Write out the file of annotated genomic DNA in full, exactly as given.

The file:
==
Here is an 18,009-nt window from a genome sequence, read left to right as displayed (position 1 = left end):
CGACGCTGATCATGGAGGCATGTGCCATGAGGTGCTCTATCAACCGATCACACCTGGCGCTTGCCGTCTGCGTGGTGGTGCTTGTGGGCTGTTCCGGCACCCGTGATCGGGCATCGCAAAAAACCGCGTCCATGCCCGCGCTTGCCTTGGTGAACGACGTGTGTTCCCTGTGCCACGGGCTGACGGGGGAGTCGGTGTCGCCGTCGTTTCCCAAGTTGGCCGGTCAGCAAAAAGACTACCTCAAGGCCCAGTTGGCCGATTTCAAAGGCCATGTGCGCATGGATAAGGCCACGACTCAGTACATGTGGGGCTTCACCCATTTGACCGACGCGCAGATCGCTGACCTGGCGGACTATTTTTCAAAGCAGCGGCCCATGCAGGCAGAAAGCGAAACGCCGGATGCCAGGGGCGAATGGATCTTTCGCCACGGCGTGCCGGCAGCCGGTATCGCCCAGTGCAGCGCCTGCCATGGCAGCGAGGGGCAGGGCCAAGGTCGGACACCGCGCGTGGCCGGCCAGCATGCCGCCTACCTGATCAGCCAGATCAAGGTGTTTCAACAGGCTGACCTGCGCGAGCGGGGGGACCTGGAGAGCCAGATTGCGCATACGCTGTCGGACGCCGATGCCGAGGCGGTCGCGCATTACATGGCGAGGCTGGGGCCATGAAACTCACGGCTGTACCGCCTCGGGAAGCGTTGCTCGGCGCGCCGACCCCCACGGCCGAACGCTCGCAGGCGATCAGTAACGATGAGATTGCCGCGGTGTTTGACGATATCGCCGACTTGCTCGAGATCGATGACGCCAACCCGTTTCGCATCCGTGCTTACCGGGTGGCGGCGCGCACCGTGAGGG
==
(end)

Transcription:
Here is an 18,009-nt window from a genome sequence, read left to right as displayed (position 1 = left end):
CGACGCTGATCATGGAGGCATGTGCCATGAGGTGCTCTATCAACCGATCACACCTGGCGCTTGCCGTCTGCGTGGTGGTGCTTGTGGGCTGTTCCGGCACCCGTGATCGGGCATCGCAAAAAACCGCGTCCATGCCCGCGCTTGCCTTGGTGAACGACGTGTGTTCCCTGTGCCACGGGCTGACGGGGGAGTCGGTGTCGCCGTCGTTTCCCAAGTTGGCCGGTCAGCAAAAAGACTACCTCAAGGCCCAGTTGGCCGATTTCAAAGGCCATGTGCGCATGGATAAGGCCACGACTCAGTACATGTGGGGCTTCACCCATTTGACCGACGCGCAGATCGCTGACCTGGCGGACTATTTTTCAAAGCAGCGGCCCATGCAGGCAGAAAGCGAAACGCCGGATGCCAGGGGCGAATGGATCTTTCGCCACGGCGTGCCGGCAGCCGGTATCGCCCAGTGCAGCGCCTGCCATGGCAGCGAGGGGCAGGGCCAAGGTCGGACACCGCGCGTGGCCGGCCAGCATGCCGCCTACCTGATCAGCCAGATCAAGGTGTTTCAACAGGCTGACCTGCGCGAGCGGGGGGACCTGGAGAGCCAGATTGCGCATACGCTGTCGGACGCCGATGCCGAGGCGGTCGCGCATTACATGGCGAGGCTGGGGCCATGAAACTCACGGCTGTACCGCCTCGGGAAGCGTTGCTCGGCGCGCCGACCCCCACGGCCGAACGCTCGCAGGCGATCAGTAACGATGAGATTGCCGCGGTGTTTGACGATATCGCCGACTTGCTCGAGATCGATGACGCCAACCCGTTTCGCATCCGTGCTTACCGGGTGGCGGCGCGCACCGTGAGGG